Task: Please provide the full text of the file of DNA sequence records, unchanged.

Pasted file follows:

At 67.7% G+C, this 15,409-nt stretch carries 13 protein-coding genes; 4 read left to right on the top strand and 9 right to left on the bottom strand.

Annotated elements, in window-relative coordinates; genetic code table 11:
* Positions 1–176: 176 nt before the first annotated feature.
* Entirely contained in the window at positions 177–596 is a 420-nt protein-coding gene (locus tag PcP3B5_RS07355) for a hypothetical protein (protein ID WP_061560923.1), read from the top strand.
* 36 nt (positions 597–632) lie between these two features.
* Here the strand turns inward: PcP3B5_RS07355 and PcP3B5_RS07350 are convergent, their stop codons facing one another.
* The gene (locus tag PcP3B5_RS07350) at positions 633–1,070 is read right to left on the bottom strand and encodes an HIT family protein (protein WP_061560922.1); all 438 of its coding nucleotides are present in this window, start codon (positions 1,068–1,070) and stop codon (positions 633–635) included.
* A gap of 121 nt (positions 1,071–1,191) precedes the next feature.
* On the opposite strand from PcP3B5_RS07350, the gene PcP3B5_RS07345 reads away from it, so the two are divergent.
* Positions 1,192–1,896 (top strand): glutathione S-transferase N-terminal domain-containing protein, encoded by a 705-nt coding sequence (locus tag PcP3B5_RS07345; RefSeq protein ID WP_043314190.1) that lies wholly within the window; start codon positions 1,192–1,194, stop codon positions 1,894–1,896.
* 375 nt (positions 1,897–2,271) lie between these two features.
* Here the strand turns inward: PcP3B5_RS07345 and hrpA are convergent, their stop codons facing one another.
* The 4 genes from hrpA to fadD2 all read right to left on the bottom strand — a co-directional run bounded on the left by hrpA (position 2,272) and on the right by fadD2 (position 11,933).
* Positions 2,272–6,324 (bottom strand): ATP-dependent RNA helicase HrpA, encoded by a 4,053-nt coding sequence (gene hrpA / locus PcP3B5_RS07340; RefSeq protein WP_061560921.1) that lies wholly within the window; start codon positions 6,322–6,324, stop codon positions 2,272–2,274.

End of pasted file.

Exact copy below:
At 67.7% G+C, this 15,409-nt stretch carries 13 protein-coding genes; 4 read left to right on the top strand and 9 right to left on the bottom strand.

Annotated elements, in window-relative coordinates; genetic code table 11:
* Positions 1–176: 176 nt before the first annotated feature.
* Entirely contained in the window at positions 177–596 is a 420-nt protein-coding gene (locus tag PcP3B5_RS07355) for a hypothetical protein (protein ID WP_061560923.1), read from the top strand.
* 36 nt (positions 597–632) lie between these two features.
* Here the strand turns inward: PcP3B5_RS07355 and PcP3B5_RS07350 are convergent, their stop codons facing one another.
* The gene (locus tag PcP3B5_RS07350) at positions 633–1,070 is read right to left on the bottom strand and encodes an HIT family protein (protein WP_061560922.1); all 438 of its coding nucleotides are present in this window, start codon (positions 1,068–1,070) and stop codon (positions 633–635) included.
* A gap of 121 nt (positions 1,071–1,191) precedes the next feature.
* On the opposite strand from PcP3B5_RS07350, the gene PcP3B5_RS07345 reads away from it, so the two are divergent.
* Positions 1,192–1,896 (top strand): glutathione S-transferase N-terminal domain-containing protein, encoded by a 705-nt coding sequence (locus tag PcP3B5_RS07345; RefSeq protein ID WP_043314190.1) that lies wholly within the window; start codon positions 1,192–1,194, stop codon positions 1,894–1,896.
* 375 nt (positions 1,897–2,271) lie between these two features.
* Here the strand turns inward: PcP3B5_RS07345 and hrpA are convergent, their stop codons facing one another.
* The 4 genes from hrpA to fadD2 all read right to left on the bottom strand — a co-directional run bounded on the left by hrpA (position 2,272) and on the right by fadD2 (position 11,933).
* Positions 2,272–6,324 (bottom strand): ATP-dependent RNA helicase HrpA, encoded by a 4,053-nt coding sequence (gene hrpA / locus PcP3B5_RS07340; RefSeq protein WP_061560921.1) that lies wholly within the window; start codon positions 6,322–6,324, stop codon positions 2,272–2,274.